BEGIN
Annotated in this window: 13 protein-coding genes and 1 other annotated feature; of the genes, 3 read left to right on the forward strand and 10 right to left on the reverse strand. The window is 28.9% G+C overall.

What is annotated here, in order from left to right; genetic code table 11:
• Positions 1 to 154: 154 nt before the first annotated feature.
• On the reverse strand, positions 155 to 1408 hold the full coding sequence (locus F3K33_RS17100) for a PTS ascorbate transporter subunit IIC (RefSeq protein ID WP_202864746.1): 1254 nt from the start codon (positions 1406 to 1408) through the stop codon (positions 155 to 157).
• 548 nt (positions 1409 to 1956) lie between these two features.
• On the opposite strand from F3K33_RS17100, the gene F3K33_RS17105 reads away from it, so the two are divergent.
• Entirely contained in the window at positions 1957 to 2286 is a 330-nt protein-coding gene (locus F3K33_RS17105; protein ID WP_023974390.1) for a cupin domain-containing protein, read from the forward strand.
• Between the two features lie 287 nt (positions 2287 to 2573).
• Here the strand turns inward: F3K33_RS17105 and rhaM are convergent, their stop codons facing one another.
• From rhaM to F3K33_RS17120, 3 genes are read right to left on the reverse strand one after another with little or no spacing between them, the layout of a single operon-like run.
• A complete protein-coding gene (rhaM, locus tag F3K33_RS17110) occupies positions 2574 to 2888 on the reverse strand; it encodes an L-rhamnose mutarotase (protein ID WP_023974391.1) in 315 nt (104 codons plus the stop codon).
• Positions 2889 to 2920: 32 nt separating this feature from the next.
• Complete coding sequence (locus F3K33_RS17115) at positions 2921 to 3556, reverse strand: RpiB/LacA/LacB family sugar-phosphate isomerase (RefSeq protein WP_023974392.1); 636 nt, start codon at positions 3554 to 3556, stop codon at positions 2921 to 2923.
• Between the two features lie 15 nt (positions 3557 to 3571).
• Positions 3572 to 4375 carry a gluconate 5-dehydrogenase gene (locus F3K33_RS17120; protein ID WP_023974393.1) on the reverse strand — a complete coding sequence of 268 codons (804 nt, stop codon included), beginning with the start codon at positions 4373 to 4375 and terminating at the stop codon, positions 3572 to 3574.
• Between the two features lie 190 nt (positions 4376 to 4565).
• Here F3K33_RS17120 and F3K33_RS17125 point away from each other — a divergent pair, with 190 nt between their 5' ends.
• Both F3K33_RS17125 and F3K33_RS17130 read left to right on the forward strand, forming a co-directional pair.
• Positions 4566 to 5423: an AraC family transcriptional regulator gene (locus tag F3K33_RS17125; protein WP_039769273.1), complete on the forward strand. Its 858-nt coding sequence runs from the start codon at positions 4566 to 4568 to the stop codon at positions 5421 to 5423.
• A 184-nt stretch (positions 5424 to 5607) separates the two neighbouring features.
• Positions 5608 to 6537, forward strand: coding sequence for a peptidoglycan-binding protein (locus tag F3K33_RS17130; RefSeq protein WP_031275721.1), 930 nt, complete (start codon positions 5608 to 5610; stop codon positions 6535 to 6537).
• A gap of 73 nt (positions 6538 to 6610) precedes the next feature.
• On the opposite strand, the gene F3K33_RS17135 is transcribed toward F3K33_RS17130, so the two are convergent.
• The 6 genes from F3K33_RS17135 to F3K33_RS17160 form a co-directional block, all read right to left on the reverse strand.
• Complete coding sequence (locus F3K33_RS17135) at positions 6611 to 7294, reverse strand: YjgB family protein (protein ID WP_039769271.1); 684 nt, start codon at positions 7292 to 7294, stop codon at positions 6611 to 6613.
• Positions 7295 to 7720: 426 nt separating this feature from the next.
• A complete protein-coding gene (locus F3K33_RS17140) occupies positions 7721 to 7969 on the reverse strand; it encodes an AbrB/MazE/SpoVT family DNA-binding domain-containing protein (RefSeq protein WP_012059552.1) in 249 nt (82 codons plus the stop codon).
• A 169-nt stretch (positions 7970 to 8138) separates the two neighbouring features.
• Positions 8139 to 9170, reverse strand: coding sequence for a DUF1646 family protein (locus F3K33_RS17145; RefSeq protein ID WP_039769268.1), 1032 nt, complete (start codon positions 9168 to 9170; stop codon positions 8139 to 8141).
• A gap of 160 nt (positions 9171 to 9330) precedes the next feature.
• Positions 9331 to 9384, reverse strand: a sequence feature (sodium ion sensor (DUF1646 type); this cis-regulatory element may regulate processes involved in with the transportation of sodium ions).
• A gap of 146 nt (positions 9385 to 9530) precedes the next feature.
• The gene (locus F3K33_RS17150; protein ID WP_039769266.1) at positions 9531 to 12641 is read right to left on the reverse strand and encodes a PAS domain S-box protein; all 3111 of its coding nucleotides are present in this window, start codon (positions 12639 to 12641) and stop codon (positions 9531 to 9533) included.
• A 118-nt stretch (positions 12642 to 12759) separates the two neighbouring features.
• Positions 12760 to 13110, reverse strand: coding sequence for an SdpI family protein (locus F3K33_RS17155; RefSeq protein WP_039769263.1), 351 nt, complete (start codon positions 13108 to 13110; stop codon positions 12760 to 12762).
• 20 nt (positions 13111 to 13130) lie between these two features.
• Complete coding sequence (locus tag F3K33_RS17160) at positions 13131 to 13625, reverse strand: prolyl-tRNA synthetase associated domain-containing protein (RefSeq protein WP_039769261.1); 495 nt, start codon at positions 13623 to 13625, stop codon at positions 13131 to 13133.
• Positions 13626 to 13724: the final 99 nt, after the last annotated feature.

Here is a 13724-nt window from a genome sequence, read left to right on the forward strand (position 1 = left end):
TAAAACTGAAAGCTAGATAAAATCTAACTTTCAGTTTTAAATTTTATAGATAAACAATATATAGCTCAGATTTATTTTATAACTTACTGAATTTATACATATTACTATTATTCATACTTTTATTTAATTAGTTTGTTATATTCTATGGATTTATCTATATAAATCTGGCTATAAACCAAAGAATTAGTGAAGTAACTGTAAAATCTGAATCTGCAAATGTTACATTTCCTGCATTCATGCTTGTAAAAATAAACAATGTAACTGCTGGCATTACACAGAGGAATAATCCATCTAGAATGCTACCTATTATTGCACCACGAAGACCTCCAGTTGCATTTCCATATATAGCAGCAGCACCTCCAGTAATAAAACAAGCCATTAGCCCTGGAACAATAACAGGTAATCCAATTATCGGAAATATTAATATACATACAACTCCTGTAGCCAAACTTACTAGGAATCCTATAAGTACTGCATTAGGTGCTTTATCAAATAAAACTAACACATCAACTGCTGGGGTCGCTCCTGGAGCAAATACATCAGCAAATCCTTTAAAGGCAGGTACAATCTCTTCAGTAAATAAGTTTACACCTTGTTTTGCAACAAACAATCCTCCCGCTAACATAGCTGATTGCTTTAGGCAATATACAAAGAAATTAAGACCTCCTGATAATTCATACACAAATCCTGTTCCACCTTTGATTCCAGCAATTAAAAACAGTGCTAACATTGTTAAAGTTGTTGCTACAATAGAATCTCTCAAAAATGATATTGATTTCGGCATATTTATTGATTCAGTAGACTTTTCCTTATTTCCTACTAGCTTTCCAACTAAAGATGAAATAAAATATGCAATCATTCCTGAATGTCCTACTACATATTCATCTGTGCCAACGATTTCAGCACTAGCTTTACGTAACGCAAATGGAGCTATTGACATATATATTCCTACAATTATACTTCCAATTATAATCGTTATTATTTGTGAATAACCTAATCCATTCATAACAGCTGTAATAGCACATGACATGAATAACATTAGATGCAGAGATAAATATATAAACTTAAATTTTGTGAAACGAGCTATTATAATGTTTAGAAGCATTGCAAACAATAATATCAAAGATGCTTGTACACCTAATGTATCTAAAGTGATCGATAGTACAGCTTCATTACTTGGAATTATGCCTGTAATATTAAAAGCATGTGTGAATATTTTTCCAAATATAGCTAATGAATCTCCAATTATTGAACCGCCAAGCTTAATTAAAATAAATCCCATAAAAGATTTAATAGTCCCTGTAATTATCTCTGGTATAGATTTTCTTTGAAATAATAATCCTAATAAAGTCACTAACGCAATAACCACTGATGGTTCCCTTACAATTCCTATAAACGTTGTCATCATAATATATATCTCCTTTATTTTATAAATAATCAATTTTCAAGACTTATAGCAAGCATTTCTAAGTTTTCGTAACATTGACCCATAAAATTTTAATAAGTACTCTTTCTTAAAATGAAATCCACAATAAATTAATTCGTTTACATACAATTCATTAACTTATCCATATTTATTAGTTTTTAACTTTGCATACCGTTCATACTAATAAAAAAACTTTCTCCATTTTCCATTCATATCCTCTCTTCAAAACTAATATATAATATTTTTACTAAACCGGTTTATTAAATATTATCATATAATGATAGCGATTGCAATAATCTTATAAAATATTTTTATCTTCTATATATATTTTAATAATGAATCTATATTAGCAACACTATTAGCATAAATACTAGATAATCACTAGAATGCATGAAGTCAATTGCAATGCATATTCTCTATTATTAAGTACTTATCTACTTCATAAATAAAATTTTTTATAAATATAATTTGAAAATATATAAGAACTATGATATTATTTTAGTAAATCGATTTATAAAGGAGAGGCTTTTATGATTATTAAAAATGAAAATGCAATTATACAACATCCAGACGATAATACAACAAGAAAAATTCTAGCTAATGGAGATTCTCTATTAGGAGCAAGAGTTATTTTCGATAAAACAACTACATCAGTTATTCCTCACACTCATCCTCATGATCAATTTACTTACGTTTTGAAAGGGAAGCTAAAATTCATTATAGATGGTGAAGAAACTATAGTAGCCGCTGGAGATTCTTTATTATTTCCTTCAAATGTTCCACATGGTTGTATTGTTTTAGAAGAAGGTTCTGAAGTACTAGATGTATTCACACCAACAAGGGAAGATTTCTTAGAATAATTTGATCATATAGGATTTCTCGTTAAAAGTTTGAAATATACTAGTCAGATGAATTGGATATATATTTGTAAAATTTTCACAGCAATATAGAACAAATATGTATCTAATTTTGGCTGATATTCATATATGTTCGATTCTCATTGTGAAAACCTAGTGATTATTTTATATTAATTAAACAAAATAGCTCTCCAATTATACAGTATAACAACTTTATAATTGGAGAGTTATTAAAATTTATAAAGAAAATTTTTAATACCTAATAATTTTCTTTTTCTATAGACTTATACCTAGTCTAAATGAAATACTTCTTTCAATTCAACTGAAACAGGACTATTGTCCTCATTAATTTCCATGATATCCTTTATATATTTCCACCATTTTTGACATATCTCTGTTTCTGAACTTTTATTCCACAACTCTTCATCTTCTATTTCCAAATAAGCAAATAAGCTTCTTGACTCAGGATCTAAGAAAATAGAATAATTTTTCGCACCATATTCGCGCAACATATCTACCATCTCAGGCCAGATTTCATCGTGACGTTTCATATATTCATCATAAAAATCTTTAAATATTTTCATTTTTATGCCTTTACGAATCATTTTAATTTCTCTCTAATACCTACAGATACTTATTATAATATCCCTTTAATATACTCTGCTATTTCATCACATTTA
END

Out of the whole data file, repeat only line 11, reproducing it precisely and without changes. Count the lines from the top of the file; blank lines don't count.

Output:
• A complete protein-coding gene (rhaM, locus tag F3K33_RS17110) occupies positions 2574 to 2888 on the reverse strand; it encodes an L-rhamnose mutarotase (protein ID WP_023974391.1) in 315 nt (104 codons plus the stop codon).